TC Energy Corp. is looking to divest $5 billion in assets next year, as the Calgary-based pipeline operator seeks to pay down debt and fund new projects.
In a conference call to discuss third quarter financial results Wednesday, chief executive François Poirier said TC Energy will seek to sell off non-core assets and minority interests to help finance its larger expansion goals without taking on large amounts of debt.
“We are opportunity rich,” Poirier said. “And being opportunity opportunity-rich means we expect to sanction additional high-quality growth projects that will further differentiate TC Energy as an industry leader. So there is a need to balance our sources and uses of capital without the reliance on further external equity.”
Poirier declined to provide specifics around which assets could be up for sale, though he said that the greenhouse gas emissions profile of individual assets will be a factor as the company seeks to reduce its carbon footprint.
In addition, he said a divestiture program will give TC Energy the capacity to move faster with some of its efforts to reduce its emissions by 30 per cent by 2030, and reach the target of net-zero greenhouse gas emissions by 2050. The company is exploring a carbon capture transportation and sequestration system in partnership with Pembina Pipeline Corp., and also has a partnership with Irving Oil to explore the development of low-carbon hydrogen opportunities.
On Wednesday, Poirier said he was encouraged by last week’s federal fall economic statement, which pledged government support for the development of clean technologies as well as a new tax credit for hydrogen development.
“We’ve been working very hard to develop our capabilities in some of these new low-carbon areas,” Poirier said. “Clearly, the incentives that have been presented both in the U.S. and Canada are going to accelerate our opportunity set in our low-carbon businesses.”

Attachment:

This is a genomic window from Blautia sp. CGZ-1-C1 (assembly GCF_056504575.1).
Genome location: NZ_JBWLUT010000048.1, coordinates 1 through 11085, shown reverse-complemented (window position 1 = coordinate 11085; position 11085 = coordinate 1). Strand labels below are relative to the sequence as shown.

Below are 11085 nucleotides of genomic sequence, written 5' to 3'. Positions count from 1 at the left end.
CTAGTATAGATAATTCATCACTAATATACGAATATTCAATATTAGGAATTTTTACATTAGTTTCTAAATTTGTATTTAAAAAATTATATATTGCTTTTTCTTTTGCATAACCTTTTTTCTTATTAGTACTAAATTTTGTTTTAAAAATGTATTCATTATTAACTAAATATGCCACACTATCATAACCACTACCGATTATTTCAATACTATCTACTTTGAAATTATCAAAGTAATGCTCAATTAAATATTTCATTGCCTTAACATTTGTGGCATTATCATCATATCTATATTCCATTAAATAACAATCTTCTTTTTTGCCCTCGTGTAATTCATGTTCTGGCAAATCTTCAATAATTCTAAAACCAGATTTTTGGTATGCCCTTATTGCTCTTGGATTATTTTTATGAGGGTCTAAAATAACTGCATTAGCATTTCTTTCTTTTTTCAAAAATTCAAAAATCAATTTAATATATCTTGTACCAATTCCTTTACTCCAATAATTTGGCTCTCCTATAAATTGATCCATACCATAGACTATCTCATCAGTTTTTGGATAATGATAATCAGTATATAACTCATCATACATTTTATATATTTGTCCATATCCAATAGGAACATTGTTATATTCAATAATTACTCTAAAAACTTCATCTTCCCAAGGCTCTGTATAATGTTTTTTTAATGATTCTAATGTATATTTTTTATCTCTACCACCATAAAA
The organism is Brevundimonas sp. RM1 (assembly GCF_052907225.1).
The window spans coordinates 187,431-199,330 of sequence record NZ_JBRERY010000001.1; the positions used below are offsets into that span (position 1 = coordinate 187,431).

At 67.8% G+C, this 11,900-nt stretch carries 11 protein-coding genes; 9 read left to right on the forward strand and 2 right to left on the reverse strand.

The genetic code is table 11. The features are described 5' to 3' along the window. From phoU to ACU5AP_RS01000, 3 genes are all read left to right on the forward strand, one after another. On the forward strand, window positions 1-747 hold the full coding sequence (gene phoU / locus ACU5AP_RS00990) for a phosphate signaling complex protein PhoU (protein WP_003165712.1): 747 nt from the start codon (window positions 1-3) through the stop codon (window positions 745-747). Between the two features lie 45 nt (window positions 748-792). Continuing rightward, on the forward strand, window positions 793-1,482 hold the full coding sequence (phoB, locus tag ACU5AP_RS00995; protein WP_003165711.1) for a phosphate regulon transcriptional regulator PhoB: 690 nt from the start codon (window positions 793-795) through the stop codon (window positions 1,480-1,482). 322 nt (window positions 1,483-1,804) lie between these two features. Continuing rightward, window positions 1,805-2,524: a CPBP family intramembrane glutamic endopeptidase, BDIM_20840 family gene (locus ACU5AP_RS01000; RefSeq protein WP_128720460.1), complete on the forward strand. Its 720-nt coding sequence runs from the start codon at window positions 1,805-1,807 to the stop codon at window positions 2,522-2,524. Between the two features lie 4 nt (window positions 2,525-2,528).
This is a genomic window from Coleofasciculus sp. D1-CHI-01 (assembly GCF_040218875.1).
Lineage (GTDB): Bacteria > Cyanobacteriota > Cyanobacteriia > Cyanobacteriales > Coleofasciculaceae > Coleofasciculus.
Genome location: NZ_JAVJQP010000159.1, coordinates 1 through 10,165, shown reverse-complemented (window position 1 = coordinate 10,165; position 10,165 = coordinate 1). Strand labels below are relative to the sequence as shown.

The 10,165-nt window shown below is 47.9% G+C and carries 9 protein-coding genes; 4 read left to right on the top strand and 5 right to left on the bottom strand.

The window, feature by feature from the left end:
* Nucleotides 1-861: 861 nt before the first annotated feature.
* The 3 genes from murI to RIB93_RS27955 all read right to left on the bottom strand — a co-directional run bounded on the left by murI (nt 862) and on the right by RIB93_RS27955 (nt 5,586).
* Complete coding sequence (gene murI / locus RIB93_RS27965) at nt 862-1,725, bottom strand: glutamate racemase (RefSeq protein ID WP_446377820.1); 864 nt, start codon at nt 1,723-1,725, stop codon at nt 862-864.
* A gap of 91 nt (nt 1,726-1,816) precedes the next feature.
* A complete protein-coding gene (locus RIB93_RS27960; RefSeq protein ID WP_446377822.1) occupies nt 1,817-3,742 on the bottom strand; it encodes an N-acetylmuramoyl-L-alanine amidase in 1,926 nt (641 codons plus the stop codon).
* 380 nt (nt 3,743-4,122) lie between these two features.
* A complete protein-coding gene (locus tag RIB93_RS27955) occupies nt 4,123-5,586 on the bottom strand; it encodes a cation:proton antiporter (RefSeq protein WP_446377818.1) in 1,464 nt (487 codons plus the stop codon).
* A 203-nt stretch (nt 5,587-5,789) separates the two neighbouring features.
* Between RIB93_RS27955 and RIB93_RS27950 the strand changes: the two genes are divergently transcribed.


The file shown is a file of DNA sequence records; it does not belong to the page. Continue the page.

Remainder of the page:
TC Energy reported Wednesday that its third-quarter profit rose compared with a year ago as its revenue gained more than 15 per cent.
The company said it earned net income attributable to common shares of $841 million or 84 cents per share for the quarter ended Sept. 30, up from $779 million or 80 cents per share a year earlier.
Revenue for the quarter totalled nearly $3.80 billion, up from $3.24 billion in the third quarter of 2021.
During the quarter, TC Energy resolved a long-standing dispute with LNG Canada over projected cost overruns for the Coastal GasLink pipeline project, which TC is building to ship natural gas to the LNG Canada export terminal currently under construction near Kitimat, B.C.
The revised project agreements reflect a new total cost estimate for Coastal GasLink of $11.2 billion, up from $6.6 billion.
In August, TC Energy announced a strategic alliance with Mexico’s state-owned electric utility for the development of new natural gas infrastructure in central and southeast Mexico.
As a result of that agreement, TC Energy announced it will go ahead with construction of the Southeast Gateway pipeline, a 715-km offshore natural gas pipeline to serve the southeast region of Mexico. That project is estimated to cost US$4.5 billion, and be complete by mid-2025.